Early Practise and Integration - The Key to Teaching Difficult Subjects

Document type: Conference Papers
Peer reviewed: Yes
Full text:
Author(s): Conny Johansson
Title: Early Practise and Integration - The Key to Teaching Difficult Subjects
Conference name: International Symposium on Software Engineering in Universities, ISSEU ´97
Year: 1997
Pagination: 93-100
Publisher: Rovaniemi Polytechnic
City: Rovanieme
Organization: Blekinge Institute of Technology
Department: Department of Software Engineering and Computer Science (Institutionen för programvaruteknik och datavetenskap)
Dept. of Software Engineering and Computer Science S-372 25 Ronneby
+46 455 38 50 00
http://www.bth.se/eng/ipd/
Authors e-mail: conny.johansson@bht.se
Language: English
Abstract: Software Engineering is a young area compared to other engineering disciplines. The subject is rapidly moving and more questions than answers seem to appear. Usually, Software Engineering projects involve several people for a prolonged time. Large projects range over several months or years and involve considerable groups of people developing massive systems. Such systems are complex because of their size, and because they need to be regularly modified in order to meet new and changed customer requirements, and because of the need to correct faulty products.
We have found it very important to highlight as many questions as possible that appear within Software Engineering already in the education programme. The strategy is to provide as much practical experience from projects as possible, and to let the students be aware of questions and problems before they get possible answers and solutions to those questions. In order to have the right practical training, you have to initiate active tasks on the courses. Some parts come automatically from initiatives from students, but some parts need to be coerced by the teachers. We have noticed that it is important to introduce specific fields in Software Engineering, with a successively increasing emphasis. To achieve high understanding, the order and emphasis need to be carefully considered. This paper describes five fields that we think should be emphasized in this way. These fields are specification, system decomposition, planning, tracking and verification.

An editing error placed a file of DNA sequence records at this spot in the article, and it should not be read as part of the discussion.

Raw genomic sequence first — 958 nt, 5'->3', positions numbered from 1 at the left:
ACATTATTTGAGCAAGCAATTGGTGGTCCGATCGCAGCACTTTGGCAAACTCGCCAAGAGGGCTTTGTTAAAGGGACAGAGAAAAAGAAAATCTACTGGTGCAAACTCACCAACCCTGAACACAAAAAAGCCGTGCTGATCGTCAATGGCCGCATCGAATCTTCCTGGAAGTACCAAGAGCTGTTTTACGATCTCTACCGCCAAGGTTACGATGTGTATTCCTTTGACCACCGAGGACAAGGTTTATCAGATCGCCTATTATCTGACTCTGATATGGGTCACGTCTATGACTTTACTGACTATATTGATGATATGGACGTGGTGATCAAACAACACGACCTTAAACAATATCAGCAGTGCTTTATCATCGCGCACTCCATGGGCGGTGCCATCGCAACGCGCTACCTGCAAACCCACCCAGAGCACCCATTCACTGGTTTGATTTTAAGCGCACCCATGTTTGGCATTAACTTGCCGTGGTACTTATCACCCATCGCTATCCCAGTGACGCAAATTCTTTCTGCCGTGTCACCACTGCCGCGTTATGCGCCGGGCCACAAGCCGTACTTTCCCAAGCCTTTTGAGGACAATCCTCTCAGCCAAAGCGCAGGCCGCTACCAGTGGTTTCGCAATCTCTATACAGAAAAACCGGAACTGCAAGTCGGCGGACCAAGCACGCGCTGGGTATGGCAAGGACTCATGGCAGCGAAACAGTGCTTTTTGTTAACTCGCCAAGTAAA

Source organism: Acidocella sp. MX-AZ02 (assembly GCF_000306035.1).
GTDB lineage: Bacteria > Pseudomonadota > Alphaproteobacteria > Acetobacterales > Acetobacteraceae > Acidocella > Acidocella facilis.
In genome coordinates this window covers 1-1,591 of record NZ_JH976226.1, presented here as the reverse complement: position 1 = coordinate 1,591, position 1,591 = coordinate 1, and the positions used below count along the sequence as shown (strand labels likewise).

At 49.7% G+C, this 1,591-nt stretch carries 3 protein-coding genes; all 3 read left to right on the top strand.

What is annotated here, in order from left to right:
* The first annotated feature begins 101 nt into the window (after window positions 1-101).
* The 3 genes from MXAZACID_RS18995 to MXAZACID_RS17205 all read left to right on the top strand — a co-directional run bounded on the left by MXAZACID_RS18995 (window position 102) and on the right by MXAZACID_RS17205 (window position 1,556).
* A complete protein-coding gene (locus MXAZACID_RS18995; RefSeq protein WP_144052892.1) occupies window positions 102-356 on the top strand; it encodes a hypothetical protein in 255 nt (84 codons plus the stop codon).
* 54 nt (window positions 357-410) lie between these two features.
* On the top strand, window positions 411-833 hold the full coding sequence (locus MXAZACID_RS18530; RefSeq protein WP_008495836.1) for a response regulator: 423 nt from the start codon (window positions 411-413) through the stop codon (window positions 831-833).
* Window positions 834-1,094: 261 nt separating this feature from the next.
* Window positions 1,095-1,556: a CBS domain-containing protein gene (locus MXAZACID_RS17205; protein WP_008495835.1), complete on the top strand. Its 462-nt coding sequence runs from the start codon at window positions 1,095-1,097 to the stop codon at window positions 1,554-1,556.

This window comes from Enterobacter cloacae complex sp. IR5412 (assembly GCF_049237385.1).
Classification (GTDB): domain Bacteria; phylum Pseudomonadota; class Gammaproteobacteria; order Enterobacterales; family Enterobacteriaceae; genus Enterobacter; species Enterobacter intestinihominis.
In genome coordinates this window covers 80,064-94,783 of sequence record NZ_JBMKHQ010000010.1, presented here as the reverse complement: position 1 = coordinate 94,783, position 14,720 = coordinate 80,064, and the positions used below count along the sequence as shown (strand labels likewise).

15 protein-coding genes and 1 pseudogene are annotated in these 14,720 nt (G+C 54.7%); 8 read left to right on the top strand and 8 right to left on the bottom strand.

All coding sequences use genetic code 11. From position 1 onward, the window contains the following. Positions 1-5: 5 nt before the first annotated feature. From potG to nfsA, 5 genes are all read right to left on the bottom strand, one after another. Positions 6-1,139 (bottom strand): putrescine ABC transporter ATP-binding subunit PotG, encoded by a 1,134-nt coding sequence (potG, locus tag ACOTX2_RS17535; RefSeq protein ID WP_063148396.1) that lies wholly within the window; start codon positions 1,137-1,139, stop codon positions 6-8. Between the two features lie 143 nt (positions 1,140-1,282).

Subject: Software Engineering\General
Computer Science\General
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